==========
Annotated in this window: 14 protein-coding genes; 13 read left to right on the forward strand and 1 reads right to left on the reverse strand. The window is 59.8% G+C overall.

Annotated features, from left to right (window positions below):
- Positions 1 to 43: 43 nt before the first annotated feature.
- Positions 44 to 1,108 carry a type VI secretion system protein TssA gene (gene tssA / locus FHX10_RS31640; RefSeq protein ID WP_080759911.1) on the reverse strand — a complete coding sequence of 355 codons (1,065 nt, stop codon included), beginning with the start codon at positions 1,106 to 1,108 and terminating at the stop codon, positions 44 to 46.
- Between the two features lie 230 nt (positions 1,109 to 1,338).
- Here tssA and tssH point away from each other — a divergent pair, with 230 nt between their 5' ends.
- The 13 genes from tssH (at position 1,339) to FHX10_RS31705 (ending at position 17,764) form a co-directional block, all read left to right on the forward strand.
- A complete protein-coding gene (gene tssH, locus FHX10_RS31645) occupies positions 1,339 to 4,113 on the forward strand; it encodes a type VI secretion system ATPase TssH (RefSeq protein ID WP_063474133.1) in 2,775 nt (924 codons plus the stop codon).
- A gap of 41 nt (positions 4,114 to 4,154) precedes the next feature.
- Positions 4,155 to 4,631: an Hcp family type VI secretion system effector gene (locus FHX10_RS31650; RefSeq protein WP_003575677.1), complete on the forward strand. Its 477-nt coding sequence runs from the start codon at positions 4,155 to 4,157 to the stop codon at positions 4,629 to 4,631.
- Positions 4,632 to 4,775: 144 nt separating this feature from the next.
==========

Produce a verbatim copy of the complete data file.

Annotated in this window: 14 protein-coding genes; 13 read left to right on the forward strand and 1 reads right to left on the reverse strand. The window is 59.8% G+C overall.

Annotated features, from left to right (window positions below):
- Positions 1 to 43: 43 nt before the first annotated feature.
- Positions 44 to 1,108 carry a type VI secretion system protein TssA gene (gene tssA / locus FHX10_RS31640; RefSeq protein ID WP_080759911.1) on the reverse strand — a complete coding sequence of 355 codons (1,065 nt, stop codon included), beginning with the start codon at positions 1,106 to 1,108 and terminating at the stop codon, positions 44 to 46.
- Between the two features lie 230 nt (positions 1,109 to 1,338).
- Here tssA and tssH point away from each other — a divergent pair, with 230 nt between their 5' ends.
- The 13 genes from tssH (at position 1,339) to FHX10_RS31705 (ending at position 17,764) form a co-directional block, all read left to right on the forward strand.
- A complete protein-coding gene (gene tssH, locus FHX10_RS31645) occupies positions 1,339 to 4,113 on the forward strand; it encodes a type VI secretion system ATPase TssH (RefSeq protein ID WP_063474133.1) in 2,775 nt (924 codons plus the stop codon).
- A gap of 41 nt (positions 4,114 to 4,154) precedes the next feature.
- Positions 4,155 to 4,631: an Hcp family type VI secretion system effector gene (locus FHX10_RS31650; RefSeq protein WP_003575677.1), complete on the forward strand. Its 477-nt coding sequence runs from the start codon at positions 4,155 to 4,157 to the stop codon at positions 4,629 to 4,631.
- Positions 4,632 to 4,775: 144 nt separating this feature from the next.